Protests against the partial sale of state assets took place across the country on Saturday, with up to 4000 people taking to the streets in Auckland.
The first of four state-owned energy companies is to be partially sold later this year when shares of Mighty River Power are floated on the stock exchange.
Demonstrations were held in 16 centres as part of a nationwide day of action against the Government's plans, coordinated by the group Aotearoa Is Not For Sale.
In Auckland, protestors marched from Britomart to Aotea Square, where politicians and activists spoke to the crowd. Part of Queen Street was closed for more than a hour.
MPs from the Labour, Green and Mana Parties shared the stage, all calling for a re-think on the government's plans to partially sell state assets.
Inspector Peter Gibson says it was very well organised.
"We had the assistance of the Pacific Island wardens from the council and of course the protestors organised their own escorts as well, so that worked."
Miriam Pierard from Aotearoa Is Not For Sale says her group will continue to work with opposition politicians, community groups and activists trying to stop the sales.
The group says only 10% of New Zealanders invest in the stock market.
"The rest of us struggle to pay our power bills that will only rise as these SOEs are sold."
One protester said she was mainly concerned about the impact of the sale on ordinary people and cited her experience in Britain when utilities were privatised and "the prices went through the roof".
"I can't afford to pay my power bill now - how am I going to afford it when it costs me double?"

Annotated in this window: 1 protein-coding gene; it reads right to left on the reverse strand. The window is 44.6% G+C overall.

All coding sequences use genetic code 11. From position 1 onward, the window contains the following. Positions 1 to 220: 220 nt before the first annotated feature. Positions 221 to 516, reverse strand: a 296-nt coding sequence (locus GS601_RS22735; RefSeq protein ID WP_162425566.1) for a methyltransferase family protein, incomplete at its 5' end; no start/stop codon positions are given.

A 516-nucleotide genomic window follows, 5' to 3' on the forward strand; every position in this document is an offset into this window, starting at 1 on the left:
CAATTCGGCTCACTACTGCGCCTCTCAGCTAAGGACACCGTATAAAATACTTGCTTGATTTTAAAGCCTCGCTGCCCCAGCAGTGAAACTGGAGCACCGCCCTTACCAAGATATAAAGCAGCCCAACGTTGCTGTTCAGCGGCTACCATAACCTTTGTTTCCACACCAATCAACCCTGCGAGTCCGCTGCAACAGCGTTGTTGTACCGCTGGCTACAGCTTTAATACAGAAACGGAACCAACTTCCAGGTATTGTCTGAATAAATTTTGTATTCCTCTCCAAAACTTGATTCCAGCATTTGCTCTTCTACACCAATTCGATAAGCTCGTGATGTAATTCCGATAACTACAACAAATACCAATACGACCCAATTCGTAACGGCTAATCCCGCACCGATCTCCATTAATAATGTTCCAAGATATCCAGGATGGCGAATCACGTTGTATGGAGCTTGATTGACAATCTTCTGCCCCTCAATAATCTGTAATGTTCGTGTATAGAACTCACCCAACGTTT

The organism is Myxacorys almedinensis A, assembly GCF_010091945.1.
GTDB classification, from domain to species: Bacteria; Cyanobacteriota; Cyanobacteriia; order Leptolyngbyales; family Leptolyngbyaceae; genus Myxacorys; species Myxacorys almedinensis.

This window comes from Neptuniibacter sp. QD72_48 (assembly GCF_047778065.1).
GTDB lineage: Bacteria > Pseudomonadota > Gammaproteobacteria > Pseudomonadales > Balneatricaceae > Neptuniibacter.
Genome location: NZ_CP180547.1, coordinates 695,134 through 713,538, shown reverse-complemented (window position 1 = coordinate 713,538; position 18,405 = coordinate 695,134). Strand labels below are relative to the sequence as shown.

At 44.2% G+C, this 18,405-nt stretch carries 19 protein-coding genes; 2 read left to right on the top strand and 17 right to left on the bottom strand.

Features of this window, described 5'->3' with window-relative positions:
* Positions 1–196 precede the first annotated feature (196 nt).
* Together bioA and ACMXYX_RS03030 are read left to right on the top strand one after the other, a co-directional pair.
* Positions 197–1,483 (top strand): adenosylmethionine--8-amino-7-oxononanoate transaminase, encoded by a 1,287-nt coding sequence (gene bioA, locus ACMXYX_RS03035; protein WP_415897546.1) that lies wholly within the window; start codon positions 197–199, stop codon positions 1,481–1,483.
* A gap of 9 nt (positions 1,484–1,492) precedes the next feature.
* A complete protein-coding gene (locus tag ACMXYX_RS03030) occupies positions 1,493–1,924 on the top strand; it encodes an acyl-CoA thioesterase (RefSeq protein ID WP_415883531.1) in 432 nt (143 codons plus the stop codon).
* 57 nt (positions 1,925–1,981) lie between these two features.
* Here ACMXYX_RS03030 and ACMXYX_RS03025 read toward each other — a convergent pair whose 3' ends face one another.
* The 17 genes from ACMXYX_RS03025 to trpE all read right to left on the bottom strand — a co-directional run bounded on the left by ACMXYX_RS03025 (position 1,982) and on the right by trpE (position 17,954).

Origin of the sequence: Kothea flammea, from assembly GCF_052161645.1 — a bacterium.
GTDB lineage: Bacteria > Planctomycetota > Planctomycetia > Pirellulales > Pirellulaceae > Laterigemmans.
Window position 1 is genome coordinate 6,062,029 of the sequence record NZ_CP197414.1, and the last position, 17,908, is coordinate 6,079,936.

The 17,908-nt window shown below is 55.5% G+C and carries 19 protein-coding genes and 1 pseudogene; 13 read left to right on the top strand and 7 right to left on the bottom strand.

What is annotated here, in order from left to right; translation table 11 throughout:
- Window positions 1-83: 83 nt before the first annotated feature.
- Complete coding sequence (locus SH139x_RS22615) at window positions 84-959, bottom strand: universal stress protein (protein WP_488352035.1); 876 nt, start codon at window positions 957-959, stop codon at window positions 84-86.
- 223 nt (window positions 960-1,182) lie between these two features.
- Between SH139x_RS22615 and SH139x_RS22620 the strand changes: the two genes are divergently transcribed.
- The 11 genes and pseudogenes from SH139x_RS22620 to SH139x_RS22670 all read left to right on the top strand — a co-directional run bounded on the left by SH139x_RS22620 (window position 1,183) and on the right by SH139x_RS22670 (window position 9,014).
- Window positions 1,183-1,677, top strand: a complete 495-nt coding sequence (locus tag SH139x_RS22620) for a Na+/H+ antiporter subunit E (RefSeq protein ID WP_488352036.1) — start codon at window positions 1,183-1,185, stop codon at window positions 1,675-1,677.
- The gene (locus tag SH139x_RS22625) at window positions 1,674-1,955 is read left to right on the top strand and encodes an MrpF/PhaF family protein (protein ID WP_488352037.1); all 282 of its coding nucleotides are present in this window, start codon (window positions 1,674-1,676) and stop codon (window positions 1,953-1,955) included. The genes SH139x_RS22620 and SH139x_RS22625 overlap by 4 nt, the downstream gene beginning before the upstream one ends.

Mana spokesperson John Minto told the crowd his party is concerned with the most vulnerable.
"There is no other name for it - this is theft. This will increase the gap between rich and poor in New Zealand."
Organisers says they are encouraged by the turnout and are planning more events in the coming weeks.
In Christchurch, a crowd of more than 700 marched from Hagley Park to a reserve just beyond Riccarton Mall.
One of the organisers, Sharna Butcher, hopes the protests will send a clear message to the decision makers in Wellington that New Zealanders want to retain full control of their assets.
"It comes down to what you really want for the future of your children. It comes down to whether you want to sell out, or you want to hold true to what our ancestors have fought for."
The march caused disruption to traffic on Riccarton Road but was otherwise peaceful.
Those taking part included members of the Green, Labour and Mana parties well as workers' unions.
Another protester said it would be unwise for the government to sell strategic assets such as Air New Zealand and the power companies, which provide important flow-on benefits for the rest of the economy.
In Wellington about 200 people took part in a protest in Cuba Street in the central city.
The protest was organised by People Power Ohariu, and included speakers from the Labour Party and the Rail and Maritime Transport Union.
One of the organisers, John Maynard, was concerned private companies could take full control of New Zealand's state assets in the future.
"It could well be further down the track under our international trade agreements, the government's forced to sell the other 51%, because the Americans in the Trans Pacific Partnership agreement are complaining about state owned assets competing in the private marketplace.
"And we already own them equally, we don't need to sell them. These are assets that have been built up by generations."